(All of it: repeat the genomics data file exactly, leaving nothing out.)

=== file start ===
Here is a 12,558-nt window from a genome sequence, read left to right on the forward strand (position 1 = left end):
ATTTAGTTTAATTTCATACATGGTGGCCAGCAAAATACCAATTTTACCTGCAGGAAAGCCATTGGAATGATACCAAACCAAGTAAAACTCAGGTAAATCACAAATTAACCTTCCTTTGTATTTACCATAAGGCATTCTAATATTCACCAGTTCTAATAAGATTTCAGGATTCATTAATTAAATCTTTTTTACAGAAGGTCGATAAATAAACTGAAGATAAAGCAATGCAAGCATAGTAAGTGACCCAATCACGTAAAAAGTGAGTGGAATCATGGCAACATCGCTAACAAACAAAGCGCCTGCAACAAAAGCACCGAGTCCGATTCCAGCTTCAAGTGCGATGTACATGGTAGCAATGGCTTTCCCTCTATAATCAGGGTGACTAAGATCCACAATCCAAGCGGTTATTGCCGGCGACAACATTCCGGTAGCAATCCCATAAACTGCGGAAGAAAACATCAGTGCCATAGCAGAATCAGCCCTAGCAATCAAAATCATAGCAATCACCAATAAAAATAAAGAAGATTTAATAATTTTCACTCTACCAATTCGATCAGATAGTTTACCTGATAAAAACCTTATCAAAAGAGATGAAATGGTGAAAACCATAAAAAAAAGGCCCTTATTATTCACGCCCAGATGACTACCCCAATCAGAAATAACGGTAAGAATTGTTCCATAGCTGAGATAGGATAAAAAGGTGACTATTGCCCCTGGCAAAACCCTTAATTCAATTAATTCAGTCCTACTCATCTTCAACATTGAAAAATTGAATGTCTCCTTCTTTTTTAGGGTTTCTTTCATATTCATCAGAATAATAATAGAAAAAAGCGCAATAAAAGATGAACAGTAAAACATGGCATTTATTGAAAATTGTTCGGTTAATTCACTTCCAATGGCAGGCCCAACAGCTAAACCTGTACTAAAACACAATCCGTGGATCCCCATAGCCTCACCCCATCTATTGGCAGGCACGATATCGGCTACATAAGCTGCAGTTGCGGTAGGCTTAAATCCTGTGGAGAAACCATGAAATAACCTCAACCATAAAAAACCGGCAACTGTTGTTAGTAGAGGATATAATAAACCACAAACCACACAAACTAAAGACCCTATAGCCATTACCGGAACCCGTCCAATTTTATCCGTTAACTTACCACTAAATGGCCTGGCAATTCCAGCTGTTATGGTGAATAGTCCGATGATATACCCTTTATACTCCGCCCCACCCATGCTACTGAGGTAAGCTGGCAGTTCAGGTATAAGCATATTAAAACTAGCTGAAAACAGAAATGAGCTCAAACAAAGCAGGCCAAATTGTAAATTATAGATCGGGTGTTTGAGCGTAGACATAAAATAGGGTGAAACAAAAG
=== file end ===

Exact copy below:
Here is a 12,558-nt window from a genome sequence, read left to right on the forward strand (position 1 = left end):
ATTTAGTTTAATTTCATACATGGTGGCCAGCAAAATACCAATTTTACCTGCAGGAAAGCCATTGGAATGATACCAAACCAAGTAAAACTCAGGTAAATCACAAATTAACCTTCCTTTGTATTTACCATAAGGCATTCTAATATTCACCAGTTCTAATAAGATTTCAGGATTCATTAATTAAATCTTTTTTACAGAAGGTCGATAAATAAACTGAAGATAAAGCAATGCAAGCATAGTAAGTGACCCAATCACGTAAAAAGTGAGTGGAATCATGGCAACATCGCTAACAAACAAAGCGCCTGCAACAAAAGCACCGAGTCCGATTCCAGCTTCAAGTGCGATGTACATGGTAGCAATGGCTTTCCCTCTATAATCAGGGTGACTAAGATCCACAATCCAAGCGGTTATTGCCGGCGACAACATTCCGGTAGCAATCCCATAAACTGCGGAAGAAAACATCAGTGCCATAGCAGAATCAGCCCTAGCAATCAAAATCATAGCAATCACCAATAAAAATAAAGAAGATTTAATAATTTTCACTCTACCAATTCGATCAGATAGTTTACCTGATAAAAACCTTATCAAAAGAGATGAAATGGTGAAAACCATAAAAAAAAGGCCCTTATTATTCACGCCCAGATGACTACCCCAATCAGAAATAACGGTAAGAATTGTTCCATAGCTGAGATAGGATAAAAAGGTGACTATTGCCCCTGGCAAAACCCTTAATTCAATTAATTCAGTCCTACTCATCTTCAACATTGAAAAATTGAATGTCTCCTTCTTTTTTAGGGTTTCTTTCATATTCATCAGAATAATAATAGAAAAAAGCGCAATAAAAGATGAACAGTAAAACATGGCATTTATTGAAAATTGTTCGGTTAATTCACTTCCAATGGCAGGCCCAACAGCTAAACCTGTACTAAAACACAATCCGTGGATCCCCATAGCCTCACCCCATCTATTGGCAGGCACGATATCGGCTACATAAGCTGCAGTTGCGGTAGGCTTAAATCCTGTGGAGAAACCATGAAATAACCTCAACCATAAAAAACCGGCAACTGTTGTTAGTAGAGGATATAATAAACCACAAACCACACAAACTAAAGACCCTATAGCCATTACCGGAACCCGTCCAATTTTATCCGTTAACTTACCACTAAATGGCCTGGCAATTCCAGCTGTTATGGTGAATAGTCCGATGATATACCCTTTATACTCCGCCCCACCCATGCTACTGAGGTAAGCTGGCAGTTCAGGTATAAGCATATTAAAACTAGCTGAAAACAGAAATGAGCTCAAACAAAGCAGGCCAAATTGTAAATTATAGATCGGGTGTTTGAGCGTAGACATAAAATAGGGTGAAACAAAAG